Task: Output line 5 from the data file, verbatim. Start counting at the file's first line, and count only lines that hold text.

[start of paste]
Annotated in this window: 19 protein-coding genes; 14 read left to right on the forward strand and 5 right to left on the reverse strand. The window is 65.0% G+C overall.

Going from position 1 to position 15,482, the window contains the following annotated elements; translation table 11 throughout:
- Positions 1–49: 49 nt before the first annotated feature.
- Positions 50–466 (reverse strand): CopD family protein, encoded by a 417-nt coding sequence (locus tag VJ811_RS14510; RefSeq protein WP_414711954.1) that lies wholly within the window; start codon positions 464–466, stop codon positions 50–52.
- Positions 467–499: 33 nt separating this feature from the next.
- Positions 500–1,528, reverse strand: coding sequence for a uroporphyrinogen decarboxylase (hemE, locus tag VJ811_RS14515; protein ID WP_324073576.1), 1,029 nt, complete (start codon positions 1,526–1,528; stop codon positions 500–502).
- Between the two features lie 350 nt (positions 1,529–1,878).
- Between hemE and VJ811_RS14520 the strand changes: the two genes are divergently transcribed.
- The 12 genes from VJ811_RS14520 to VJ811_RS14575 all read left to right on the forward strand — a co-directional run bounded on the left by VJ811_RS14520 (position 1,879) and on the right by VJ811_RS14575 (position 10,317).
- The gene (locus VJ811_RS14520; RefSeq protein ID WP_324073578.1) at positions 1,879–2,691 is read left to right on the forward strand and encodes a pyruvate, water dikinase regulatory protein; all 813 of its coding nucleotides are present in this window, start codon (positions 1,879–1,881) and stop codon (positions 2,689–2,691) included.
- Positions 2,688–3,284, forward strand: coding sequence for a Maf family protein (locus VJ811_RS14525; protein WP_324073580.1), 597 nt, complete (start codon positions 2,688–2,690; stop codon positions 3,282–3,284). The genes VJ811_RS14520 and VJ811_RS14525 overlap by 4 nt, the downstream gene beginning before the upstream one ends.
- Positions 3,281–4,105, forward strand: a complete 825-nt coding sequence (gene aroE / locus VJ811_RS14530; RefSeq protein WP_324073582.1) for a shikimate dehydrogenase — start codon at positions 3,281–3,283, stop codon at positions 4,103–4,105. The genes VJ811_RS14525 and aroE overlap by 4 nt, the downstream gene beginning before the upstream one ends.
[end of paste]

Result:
- Positions 467–499: 33 nt separating this feature from the next.